judaism · sermon · torah

Rest is resistance

“Take a break,” Moses said to the Israelites. “I’ve spoken to God, and we’re both very keen on this: you need to take Saturdays off.”

“Yes, we know, we’ve heard this before,” said the Israelites. “You told us when we were around that mountain. You told us when we were building the mishkan. You said these exact same words only a few weeks ago in another parashah. You don’t need to keep going on about it.”

“I do, though,” said Moses. “It’s really important. I’m telling you now so you get it. 24 hours of rest. 25 if you want to be extra about it. But definitely no less. You need to take a break.”

The Israelites sighed. “We get it. Tell us something new.”

“OK,” said Moses. “Take a break. Or I’ll kill you. I’m serious now. Not resting on Shabbat is punishable by death. If I catch any of you picking up sticks or lighting fires on Saturdays, that’s it. Dead.”

“But why?  Why does this matter so much to you?”

“Because,” said Moses. “For generations, we were slaves. Our whole lives we worked. When our masters had their days off, we still worked, serving them. We broke our backs. We lost touch with what mattered. We forgot how to think. We forgot how to enjoy life. We have a chance here that we’ve never had before. We can build an entirely new society, where the measure of life isn’t how well we work, but how well we rest. If we instill this day of rest with holiness and make it the cornerstone of our society, we can build a community that resists the tyranny of work and the oppression of masters.”

And that was that. Shabbat became enshrined as the hallmark of Jewishness. No more would people exploit each other on their holy days. No more would we be defined by our productivity. Instead, the marker of Jewish observance was how holy we could make this day by refraining from work.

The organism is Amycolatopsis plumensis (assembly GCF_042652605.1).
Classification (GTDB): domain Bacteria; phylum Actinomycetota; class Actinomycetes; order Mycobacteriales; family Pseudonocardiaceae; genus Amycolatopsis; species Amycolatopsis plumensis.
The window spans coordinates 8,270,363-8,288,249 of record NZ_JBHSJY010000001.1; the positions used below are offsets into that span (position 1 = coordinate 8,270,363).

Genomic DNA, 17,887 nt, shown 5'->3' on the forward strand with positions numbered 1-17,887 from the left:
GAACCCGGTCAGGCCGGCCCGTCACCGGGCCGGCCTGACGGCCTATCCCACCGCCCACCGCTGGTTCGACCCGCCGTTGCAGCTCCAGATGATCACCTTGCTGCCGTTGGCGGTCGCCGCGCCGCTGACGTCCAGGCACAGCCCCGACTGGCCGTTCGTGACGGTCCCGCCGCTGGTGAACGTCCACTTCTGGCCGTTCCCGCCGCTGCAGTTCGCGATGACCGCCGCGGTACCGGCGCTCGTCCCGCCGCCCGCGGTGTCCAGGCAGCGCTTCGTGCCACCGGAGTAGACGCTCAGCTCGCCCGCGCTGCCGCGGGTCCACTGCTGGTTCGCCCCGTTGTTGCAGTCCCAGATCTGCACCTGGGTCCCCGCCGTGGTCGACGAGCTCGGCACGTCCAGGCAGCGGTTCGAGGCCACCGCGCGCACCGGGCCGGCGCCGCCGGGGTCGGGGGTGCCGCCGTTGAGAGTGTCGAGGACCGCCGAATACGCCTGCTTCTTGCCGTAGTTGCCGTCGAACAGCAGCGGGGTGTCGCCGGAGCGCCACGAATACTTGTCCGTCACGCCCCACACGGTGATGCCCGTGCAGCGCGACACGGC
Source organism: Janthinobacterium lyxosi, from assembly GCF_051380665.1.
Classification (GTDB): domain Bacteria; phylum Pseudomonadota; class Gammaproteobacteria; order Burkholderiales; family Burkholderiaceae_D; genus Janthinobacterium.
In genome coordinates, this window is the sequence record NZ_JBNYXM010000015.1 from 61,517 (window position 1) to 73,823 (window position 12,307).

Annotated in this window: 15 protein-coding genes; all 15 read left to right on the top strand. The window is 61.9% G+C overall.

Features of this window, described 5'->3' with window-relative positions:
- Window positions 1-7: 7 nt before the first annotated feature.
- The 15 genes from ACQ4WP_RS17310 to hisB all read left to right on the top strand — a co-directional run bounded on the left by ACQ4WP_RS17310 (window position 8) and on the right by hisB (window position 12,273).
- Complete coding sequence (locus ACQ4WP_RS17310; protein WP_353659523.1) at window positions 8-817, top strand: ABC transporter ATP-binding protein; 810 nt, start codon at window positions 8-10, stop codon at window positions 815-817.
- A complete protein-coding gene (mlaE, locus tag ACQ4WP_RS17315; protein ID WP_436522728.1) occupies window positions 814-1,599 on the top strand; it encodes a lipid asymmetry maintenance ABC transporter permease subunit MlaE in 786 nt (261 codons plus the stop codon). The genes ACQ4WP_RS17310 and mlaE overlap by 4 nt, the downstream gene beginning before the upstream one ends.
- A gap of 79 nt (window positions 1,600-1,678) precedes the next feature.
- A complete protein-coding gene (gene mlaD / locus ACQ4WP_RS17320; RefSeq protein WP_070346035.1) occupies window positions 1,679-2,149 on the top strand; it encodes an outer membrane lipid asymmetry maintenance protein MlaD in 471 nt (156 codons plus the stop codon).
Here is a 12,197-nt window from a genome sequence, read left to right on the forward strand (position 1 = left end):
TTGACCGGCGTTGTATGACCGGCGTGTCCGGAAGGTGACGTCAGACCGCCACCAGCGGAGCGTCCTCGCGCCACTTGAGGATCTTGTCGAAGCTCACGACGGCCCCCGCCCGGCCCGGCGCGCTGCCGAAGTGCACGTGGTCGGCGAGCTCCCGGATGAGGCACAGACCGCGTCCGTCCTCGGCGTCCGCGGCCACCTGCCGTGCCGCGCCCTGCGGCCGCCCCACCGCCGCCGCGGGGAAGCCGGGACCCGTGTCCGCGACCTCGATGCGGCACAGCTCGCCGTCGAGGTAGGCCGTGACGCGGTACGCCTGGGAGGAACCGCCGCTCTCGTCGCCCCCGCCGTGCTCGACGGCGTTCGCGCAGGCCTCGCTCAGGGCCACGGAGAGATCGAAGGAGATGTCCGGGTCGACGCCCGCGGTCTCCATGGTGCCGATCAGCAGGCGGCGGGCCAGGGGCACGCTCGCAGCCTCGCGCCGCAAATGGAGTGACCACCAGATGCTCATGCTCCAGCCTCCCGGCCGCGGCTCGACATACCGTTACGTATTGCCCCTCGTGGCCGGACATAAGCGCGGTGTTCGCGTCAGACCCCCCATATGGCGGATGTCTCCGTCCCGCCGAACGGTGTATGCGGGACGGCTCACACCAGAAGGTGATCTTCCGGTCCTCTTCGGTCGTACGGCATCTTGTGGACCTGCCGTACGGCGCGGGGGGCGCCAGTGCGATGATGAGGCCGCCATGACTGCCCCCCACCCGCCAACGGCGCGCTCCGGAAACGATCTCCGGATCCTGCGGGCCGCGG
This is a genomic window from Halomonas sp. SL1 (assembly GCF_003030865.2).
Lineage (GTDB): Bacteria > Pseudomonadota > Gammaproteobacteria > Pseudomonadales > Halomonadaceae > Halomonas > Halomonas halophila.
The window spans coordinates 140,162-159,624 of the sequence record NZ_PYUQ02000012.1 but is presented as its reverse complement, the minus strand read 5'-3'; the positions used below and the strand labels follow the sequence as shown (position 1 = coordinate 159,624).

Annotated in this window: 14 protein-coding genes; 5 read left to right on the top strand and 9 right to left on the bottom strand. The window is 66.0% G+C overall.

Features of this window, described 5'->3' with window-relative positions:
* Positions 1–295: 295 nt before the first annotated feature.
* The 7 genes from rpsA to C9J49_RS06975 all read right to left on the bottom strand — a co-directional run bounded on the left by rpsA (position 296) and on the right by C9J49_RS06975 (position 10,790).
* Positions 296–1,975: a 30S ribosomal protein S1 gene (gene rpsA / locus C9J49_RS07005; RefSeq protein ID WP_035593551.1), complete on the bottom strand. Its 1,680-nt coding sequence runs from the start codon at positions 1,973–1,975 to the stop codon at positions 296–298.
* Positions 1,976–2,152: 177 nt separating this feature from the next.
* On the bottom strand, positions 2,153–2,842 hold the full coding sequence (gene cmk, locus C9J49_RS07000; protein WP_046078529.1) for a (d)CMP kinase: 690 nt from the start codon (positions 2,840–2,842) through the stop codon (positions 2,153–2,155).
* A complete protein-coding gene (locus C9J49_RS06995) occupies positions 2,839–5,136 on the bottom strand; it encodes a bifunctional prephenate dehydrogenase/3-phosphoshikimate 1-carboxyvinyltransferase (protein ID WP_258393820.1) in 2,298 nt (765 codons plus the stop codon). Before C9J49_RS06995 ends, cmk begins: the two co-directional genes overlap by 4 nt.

Generations later, our rabbis were faced with a new question. If work was forbidden, what actually was work? Perhaps in the peasant and smallholder society of ancient Israel, it was obvious. But in the new reality of urban living across a wide Diaspora, it was no longer so clear. They needed to know how to make the day holy.

So they looked to this week’s parashah. Here, in this section of Torah, the commandment to honour the Sabbath bookends descriptions of how to build God’s dwelling place. They looked at all the work that must have been involved in creating this momentous desert structure. Lighting fires. Tanning leather. Dying cloth. Joining wood. Polishing stones. Spinning wool. Carrying. Pushing. Lifting. Choosing. Separating. Drawing. Planning.

If this was the work that was required to build God’s dwelling place in ancient times, they reasoned, then abstention would be the way to build God’s dwelling place today. Just as the performance of work was a holy act in the Torah, not doing the same things could be a holy act in our world. Through their interpretation of this text, our rabbis gave new life to the holiness of Shabbat and the value in not working.

This idea has so much relevance to us today. In recent months, an article has been circulating entitled ‘How Millennials Became the Burnout Generation.’ It argues that the generation of people now in our twenties and thirties live in a permanent state of overwork and exhaustion. It gives good material reasons why this should be the case. We were born into post-Soviet Thatcherite Britain. The dominant idea was that anyone could work hard enough to become rich, and we were educated in a system that reinforced this. By the time we entered the job market, the country was in recession, wages permanently stagnated, housing became completely unaffordable and job security became a rare luxury. As a result, we are primed with a need to work hard, but the rewards for this seem completely unattainable.

I think the reason this article was so widely shared was because it spoke to many of my peers’ lived experiences. I doubt, however, that the issue is generational. I look at the teenagers I am tutoring for bar mitzvah, and I am overwhelmed by how much pressure is on them. They seem to be constantly examined, overburdened with extra-curricular activities, and pushed to constantly improve their CVs, even from the youngest age.

At the same time, I see friends in their fifties and sixties who are permanently exhausted. I recently asked an older friend how he was doing. He answered that he wasn’t sure if he was tired from sickness or just living out the regular fatigue that comes from working. We are, as an entire society, exhausted and struggling to keep our heads above water.